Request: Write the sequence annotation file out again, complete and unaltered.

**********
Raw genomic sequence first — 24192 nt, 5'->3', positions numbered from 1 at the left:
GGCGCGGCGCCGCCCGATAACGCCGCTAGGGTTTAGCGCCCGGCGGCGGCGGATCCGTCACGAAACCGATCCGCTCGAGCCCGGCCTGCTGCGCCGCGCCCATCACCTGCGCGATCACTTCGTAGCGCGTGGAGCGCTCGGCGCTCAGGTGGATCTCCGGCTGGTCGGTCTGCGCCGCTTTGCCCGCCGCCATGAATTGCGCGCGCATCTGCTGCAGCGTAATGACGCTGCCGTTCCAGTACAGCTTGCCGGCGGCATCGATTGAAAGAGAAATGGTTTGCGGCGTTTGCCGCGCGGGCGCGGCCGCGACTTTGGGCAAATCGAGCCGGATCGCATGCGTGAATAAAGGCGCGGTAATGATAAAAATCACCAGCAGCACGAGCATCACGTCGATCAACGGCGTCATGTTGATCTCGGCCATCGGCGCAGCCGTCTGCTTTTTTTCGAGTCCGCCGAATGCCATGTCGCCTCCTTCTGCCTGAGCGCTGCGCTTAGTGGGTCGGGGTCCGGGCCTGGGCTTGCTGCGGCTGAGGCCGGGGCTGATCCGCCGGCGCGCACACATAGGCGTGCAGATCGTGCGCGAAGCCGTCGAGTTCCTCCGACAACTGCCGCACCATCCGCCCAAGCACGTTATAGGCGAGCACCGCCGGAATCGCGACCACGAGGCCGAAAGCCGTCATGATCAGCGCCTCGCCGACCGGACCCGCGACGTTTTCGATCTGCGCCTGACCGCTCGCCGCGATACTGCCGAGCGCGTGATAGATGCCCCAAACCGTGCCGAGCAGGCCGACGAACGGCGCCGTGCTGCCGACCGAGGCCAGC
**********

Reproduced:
Raw genomic sequence first — 24192 nt, 5'->3', positions numbered from 1 at the left:
GGCGCGGCGCCGCCCGATAACGCCGCTAGGGTTTAGCGCCCGGCGGCGGCGGATCCGTCACGAAACCGATCCGCTCGAGCCCGGCCTGCTGCGCCGCGCCCATCACCTGCGCGATCACTTCGTAGCGCGTGGAGCGCTCGGCGCTCAGGTGGATCTCCGGCTGGTCGGTCTGCGCCGCTTTGCCCGCCGCCATGAATTGCGCGCGCATCTGCTGCAGCGTAATGACGCTGCCGTTCCAGTACAGCTTGCCGGCGGCATCGATTGAAAGAGAAATGGTTTGCGGCGTTTGCCGCGCGGGCGCGGCCGCGACTTTGGGCAAATCGAGCCGGATCGCATGCGTGAATAAAGGCGCGGTAATGATAAAAATCACCAGCAGCACGAGCATCACGTCGATCAACGGCGTCATGTTGATCTCGGCCATCGGCGCAGCCGTCTGCTTTTTTTCGAGTCCGCCGAATGCCATGTCGCCTCCTTCTGCCTGAGCGCTGCGCTTAGTGGGTCGGGGTCCGGGCCTGGGCTTGCTGCGGCTGAGGCCGGGGCTGATCCGCCGGCGCGCACACATAGGCGTGCAGATCGTGCGCGAAGCCGTCGAGTTCCTCCGACAACTGCCGCACCATCCGCCCAAGCACGTTATAGGCGAGCACCGCCGGAATCGCGACCACGAGGCCGAAAGCCGTCATGATCAGCGCCTCGCCGACCGGACCCGCGACGTTTTCGATCTGCGCCTGACCGCTCGCCGCGATACTGCCGAGCGCGTGATAGATGCCCCAAACCGTGCCGAGCAGGCCGACGAACGGCGCCGTGCTGCCGACCGAGGCCAGC